Sunday in the Park with George | Watch ThisLeft – Jackie Rees and Vidya Makan. Cover – Nick Simpson Deeks and Vidya Makan. Photos – Jodie Hutchinson.

After a critically disastrous reception for his 1981 work Merrily We Roll Along, Stephen Sondheim declared his intention to quit musical theatre but in 1984, Sunday In the Park with George arrived as his reputed response and commentary about the nature of working within the arts.

Inspired by artist George Seurat's Impressionist painting, 'A Sunday Afternoon on the Island of La Grande Jatte', Sunday in the Park with George, is musical theatre haute couture. Winning the 1985 Pulitzer Prize for drama along with an abundance of other awards and nominations, Stephen Sondheim and James Lapine’s intellectual work defies how many might understand and indeed perceive the convention of a musical.

While the art and indeed George Seurat are real, the musical offers a fictionalised version of the artist heralded for devising the painting technique of pointillism. Focusing on his obsessive work to create this new way to see colour, Seurat sketches, imagines and interacts with the subjects of his famous Parisian park painting in 1884 while simultaneously paying an ever increasing personal and reputational cost for his aim. With its contemporary second act linking back to the past to further reinforce its themes, Sunday will always resonate most strongly with those creatively engaged in reflecting the world back to its inhabitants.

Watch This is Australia's first and only Sondheim repertory company and an opportunity to see Sunday in the Park with George performed is an irresistibly alluring prospect for any fan, but to see it performed in Melbourne with a cast of this calibre was nothing short of pride inducing privilege. How fortunate we are, truly, to have a company with the magnitude of commitment to produce work of this standard.

There are and always will be aspects of this piece that absolutely dictate possibility. With a narrative focused on an actual piece of art that includes a sequence in which the paintings characters intertextually describe the heat and monotony of being hung on a gallery wall, there really is little escaping obligation for reconstruction and tableaux. Despite its seeming capacity to lock out creativity with its lock ins, Sunday is a deceptively challenging work to stage, particularly for a company of limited means but what Watch This and co-Directors Dean Drieberg and Sonya Suares have pulled off is absolutely remarkable.

Given the period of the artwork and the need to replicate it, costume is a huge component and consideration in mounting a production of Sunday. With tiny spots of colour on each costume offering homage to Seurat and the dots that make up the characters themselves within his painting, costume designer Rhiannon Irving delivers an unexpected and truly impressive collection. What has been done here is an inspiration and masterclass for designers demonstrating what can be achieved without the extravagant budgets of more affluent companies. Set designer Sarah Tulloch, lighting designer Rob Sowinski and Milked Studios for Animation, have solved this work collectively with enormous, impressive and genuinely apparent collaboration.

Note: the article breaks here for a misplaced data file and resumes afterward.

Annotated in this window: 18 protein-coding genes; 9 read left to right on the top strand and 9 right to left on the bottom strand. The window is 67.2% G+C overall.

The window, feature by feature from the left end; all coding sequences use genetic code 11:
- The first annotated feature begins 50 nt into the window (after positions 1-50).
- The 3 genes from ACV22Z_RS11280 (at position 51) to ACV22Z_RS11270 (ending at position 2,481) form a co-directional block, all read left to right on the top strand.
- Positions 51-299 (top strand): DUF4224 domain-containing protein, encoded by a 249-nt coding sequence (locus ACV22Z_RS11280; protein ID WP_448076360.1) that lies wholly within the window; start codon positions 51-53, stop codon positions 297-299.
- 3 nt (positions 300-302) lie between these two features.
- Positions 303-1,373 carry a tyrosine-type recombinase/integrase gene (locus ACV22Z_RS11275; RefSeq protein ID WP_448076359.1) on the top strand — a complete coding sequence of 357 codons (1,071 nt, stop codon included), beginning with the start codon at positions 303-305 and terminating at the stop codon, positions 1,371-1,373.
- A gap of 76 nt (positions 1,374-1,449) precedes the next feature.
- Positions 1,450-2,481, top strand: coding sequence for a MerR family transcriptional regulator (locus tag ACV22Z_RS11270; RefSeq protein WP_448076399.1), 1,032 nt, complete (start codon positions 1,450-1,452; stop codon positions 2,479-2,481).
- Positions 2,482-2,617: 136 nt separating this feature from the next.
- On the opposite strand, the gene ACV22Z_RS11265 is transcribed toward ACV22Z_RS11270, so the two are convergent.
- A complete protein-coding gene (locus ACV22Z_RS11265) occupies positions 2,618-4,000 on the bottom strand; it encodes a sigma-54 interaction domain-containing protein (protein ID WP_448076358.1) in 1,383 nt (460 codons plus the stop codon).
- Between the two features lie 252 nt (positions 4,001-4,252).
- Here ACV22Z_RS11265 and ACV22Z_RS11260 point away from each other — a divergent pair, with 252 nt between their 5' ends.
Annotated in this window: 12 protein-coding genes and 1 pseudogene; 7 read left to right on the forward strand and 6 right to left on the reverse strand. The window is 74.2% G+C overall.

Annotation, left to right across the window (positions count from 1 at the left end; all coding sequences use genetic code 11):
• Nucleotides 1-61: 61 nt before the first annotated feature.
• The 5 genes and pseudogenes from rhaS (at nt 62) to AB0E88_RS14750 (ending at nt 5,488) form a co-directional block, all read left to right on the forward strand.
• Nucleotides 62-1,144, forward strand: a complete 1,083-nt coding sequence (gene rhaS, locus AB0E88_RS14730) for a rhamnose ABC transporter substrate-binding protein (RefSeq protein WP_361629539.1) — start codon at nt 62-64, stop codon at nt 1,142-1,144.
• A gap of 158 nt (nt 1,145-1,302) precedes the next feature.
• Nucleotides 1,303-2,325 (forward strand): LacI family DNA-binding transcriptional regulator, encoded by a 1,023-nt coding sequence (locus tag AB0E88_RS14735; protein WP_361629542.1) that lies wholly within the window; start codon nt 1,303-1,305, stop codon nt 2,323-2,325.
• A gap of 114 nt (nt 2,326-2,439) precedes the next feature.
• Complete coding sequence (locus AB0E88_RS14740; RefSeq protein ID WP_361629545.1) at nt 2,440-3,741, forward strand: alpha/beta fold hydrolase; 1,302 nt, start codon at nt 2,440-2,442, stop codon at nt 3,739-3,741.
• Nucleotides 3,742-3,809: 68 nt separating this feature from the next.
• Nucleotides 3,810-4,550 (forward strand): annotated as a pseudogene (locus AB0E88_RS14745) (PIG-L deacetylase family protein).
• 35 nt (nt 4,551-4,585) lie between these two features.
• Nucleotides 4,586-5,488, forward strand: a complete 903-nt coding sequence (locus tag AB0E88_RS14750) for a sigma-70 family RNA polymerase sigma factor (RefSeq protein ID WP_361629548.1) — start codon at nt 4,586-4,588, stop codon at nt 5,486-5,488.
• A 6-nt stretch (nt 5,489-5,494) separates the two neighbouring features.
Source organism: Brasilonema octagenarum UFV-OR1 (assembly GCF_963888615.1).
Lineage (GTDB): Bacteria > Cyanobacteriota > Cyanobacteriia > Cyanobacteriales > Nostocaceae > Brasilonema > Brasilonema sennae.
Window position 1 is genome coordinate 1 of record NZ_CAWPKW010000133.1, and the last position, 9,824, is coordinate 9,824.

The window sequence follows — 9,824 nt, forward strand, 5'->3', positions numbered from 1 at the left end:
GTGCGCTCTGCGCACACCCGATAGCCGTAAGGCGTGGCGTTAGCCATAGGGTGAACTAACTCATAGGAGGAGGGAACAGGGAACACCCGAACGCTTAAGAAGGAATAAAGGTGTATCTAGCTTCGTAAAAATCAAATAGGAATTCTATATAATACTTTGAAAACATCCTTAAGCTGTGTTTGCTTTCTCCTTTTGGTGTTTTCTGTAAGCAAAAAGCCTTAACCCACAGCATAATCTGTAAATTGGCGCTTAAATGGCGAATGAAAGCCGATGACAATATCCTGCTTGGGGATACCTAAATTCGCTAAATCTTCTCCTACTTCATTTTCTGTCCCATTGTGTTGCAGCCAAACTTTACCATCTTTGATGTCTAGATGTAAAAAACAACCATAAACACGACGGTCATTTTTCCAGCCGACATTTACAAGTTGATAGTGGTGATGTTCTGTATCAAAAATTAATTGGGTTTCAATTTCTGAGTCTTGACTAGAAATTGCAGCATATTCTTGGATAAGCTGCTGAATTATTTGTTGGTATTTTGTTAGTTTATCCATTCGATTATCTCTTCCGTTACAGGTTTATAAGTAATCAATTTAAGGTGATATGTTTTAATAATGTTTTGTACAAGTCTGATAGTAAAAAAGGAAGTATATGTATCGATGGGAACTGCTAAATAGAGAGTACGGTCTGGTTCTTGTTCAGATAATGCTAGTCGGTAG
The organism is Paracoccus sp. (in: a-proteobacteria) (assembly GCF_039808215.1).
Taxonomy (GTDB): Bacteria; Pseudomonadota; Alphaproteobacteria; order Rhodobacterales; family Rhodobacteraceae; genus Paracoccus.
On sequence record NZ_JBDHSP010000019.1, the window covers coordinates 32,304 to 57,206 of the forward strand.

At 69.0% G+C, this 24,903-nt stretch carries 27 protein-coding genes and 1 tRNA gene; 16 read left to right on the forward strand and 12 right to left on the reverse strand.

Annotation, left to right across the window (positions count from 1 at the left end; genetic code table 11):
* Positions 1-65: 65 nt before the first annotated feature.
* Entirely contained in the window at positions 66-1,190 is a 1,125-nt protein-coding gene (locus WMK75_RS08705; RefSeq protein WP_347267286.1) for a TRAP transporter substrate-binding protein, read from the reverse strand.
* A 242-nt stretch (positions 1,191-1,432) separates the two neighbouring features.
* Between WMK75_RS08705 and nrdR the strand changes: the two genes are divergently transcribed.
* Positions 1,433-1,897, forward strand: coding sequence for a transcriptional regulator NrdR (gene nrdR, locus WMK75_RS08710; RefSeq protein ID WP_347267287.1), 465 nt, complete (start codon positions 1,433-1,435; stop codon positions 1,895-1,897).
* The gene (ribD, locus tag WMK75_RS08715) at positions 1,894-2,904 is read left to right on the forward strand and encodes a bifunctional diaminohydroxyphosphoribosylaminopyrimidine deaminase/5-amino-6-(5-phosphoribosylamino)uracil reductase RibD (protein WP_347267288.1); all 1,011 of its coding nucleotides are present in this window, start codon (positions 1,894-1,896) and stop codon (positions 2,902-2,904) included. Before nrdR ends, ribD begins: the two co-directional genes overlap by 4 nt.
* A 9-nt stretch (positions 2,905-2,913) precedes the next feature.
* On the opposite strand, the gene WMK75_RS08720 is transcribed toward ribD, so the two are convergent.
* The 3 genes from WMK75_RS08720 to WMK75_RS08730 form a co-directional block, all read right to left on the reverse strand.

While at surface Sunday in the Park with George is a story about the creation of art and the difficulties faced by the artist, the depth, heart and emotional wrench of this piece is the relationship and compromises made between George and his muse Dot.

As George, Nick Simpson-Deeks is astoundingly good in this incredibly demanding role. The nature of Sondheim is tough going for any singer but within Sunday, the vocal acrobatics feel daunting and yet they are delivered here not just seamlessly but beautifully. Capturing the obsession of an artist using minute dots to create colour illusion demands physical precision if George is going to work and with this actor’s incredible skill, it’s made look simple. An honest, focused, accomplished, intelligent and moving performance I’m confident we will be reminded of at forthcoming award events.

Vidya Makan brings a strong and beautiful voice and perfectly lovable audacity to Dot, and given that it’s Dot’s perspective that keeps us from disliking George, she delivers the perfect measure of kind, funny, feisty and worthy. While her opposite plays an age similar version of his character in Act 2, the dual role for the shows female lead requires a demanding characterisation in the second half. As elderly Marie, Vidya Makan was vocally and physically impressive and spot on cheeky. It really is so hard not to see and hear the extraordinary Bernadette Peters as Dot and Marie but this performance was wonderfully stand alone, fresh and thoroughly enjoyable.

Sunday in the park with George offers its entire ensemble such fantastic cameo moments and each of them in this production were genuinely wonderful but particular mention of Jackie Rees as George’s mother is so warranted. Her delivery of Beautiful, the show’s only other solo, was simply stunning. This is a massively strong company creating beautiful sounds and a landscape of musical colour.

With this incredible production, Watch This have more than made good on their own promise of 'realising outstanding work on the barest of resources" and I genuinely wish this review was helping to promote a much longer run because it feels criminal that a production of this standard was limited to so few performances.

“Give us more to see”

Watch This presents
Sunday in the Park with George
music and lyrics Stephen Sondheim | book James Lapine

Directors Dean Drieberg and Sonya Suares

Venue: Southbank Theatre, The Lawler
Dates: 21 — 24 August 2019



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